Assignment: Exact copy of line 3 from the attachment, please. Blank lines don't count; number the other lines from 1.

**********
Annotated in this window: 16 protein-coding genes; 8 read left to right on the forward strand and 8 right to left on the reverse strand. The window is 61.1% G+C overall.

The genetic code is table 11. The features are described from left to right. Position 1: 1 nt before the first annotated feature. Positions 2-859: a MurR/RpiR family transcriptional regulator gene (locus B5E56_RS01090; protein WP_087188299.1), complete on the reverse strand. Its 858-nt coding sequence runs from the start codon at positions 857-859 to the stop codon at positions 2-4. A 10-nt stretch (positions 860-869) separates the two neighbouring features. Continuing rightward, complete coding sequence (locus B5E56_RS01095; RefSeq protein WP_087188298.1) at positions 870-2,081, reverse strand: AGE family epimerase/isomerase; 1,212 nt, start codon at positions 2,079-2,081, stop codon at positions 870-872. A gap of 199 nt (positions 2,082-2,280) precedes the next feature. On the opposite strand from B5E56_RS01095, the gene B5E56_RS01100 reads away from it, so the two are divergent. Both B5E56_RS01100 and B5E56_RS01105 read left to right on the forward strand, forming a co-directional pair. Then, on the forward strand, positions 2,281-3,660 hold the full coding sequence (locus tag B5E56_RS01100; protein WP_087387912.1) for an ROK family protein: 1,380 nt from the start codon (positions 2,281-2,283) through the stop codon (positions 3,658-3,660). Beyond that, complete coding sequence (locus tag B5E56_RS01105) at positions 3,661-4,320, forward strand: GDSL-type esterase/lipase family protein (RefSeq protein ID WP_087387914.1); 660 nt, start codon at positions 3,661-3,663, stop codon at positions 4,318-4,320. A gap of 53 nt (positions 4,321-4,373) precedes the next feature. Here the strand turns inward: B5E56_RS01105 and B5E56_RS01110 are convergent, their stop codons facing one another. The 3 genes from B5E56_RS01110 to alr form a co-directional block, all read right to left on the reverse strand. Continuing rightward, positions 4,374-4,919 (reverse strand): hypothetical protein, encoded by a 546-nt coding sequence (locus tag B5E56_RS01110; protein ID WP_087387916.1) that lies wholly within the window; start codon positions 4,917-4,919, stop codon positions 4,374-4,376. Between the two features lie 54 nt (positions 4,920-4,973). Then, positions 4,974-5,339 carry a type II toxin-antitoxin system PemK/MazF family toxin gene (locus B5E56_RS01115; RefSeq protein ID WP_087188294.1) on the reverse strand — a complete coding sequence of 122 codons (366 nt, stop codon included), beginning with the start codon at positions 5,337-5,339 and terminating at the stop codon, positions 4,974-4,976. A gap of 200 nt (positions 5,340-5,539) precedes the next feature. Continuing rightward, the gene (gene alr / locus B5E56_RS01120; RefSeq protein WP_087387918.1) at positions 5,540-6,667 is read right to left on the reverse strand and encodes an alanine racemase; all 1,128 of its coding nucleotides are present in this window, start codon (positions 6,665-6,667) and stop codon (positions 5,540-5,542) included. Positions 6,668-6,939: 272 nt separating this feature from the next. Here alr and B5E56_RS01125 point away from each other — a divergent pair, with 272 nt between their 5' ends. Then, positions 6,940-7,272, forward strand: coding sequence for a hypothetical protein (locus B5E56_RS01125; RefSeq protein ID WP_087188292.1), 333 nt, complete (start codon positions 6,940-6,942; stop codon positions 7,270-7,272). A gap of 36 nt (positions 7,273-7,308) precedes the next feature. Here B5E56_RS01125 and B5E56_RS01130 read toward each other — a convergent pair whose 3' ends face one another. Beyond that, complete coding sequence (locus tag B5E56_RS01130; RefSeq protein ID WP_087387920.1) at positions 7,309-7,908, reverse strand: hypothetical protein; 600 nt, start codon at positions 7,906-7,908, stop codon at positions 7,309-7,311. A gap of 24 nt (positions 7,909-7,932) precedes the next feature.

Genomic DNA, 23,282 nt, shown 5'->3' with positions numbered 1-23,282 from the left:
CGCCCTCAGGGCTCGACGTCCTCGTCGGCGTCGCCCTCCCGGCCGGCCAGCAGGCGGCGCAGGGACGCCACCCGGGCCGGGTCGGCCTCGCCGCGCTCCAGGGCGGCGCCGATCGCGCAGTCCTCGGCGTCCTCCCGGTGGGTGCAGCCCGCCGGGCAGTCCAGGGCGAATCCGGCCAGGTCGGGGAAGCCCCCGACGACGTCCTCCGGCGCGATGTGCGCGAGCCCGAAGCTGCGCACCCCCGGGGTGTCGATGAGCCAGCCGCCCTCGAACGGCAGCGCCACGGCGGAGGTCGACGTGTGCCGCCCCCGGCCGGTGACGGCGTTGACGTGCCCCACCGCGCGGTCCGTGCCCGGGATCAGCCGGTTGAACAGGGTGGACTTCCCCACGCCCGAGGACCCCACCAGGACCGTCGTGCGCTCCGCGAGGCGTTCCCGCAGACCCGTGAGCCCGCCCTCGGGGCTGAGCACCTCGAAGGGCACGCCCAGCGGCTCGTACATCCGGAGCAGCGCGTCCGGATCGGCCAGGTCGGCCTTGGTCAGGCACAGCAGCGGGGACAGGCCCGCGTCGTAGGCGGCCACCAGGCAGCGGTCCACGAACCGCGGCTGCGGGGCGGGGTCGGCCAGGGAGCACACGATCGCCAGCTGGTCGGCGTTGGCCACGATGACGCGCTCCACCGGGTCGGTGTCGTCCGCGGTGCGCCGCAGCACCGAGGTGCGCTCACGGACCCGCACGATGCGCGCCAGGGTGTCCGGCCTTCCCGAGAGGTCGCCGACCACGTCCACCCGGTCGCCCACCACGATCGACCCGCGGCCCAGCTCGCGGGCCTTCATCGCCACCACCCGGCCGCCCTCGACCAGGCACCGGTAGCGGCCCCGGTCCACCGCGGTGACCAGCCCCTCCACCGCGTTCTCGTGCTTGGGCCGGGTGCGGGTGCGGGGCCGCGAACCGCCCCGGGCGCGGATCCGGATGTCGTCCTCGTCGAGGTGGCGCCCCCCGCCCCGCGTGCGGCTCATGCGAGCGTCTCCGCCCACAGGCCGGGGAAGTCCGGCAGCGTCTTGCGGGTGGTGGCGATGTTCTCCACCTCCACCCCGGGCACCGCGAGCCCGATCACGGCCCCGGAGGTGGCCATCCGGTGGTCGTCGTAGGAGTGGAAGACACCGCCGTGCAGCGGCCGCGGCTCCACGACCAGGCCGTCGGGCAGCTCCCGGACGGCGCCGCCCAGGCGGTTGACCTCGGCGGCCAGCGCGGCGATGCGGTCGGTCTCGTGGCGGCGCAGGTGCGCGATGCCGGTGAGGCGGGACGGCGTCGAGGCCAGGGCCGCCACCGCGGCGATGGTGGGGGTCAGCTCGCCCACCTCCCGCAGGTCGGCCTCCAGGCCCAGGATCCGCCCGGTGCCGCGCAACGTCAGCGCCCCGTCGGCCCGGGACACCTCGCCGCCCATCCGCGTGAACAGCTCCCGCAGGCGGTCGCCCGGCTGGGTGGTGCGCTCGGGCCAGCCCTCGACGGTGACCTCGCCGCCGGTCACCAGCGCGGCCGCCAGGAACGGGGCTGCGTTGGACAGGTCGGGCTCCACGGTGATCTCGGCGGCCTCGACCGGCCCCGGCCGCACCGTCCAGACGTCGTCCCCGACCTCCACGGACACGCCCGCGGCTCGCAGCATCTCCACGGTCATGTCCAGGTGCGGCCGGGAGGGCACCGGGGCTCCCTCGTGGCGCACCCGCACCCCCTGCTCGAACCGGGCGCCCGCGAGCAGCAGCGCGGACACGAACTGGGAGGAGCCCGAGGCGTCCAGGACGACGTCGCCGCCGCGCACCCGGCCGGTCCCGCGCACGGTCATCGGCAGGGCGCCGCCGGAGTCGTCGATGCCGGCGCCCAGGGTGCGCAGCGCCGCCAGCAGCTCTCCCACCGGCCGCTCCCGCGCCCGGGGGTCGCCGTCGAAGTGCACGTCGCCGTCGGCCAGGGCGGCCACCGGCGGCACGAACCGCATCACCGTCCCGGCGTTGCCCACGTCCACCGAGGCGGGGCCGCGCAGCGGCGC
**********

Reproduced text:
Genomic DNA, 23,282 nt, shown 5'->3' with positions numbered 1-23,282 from the left: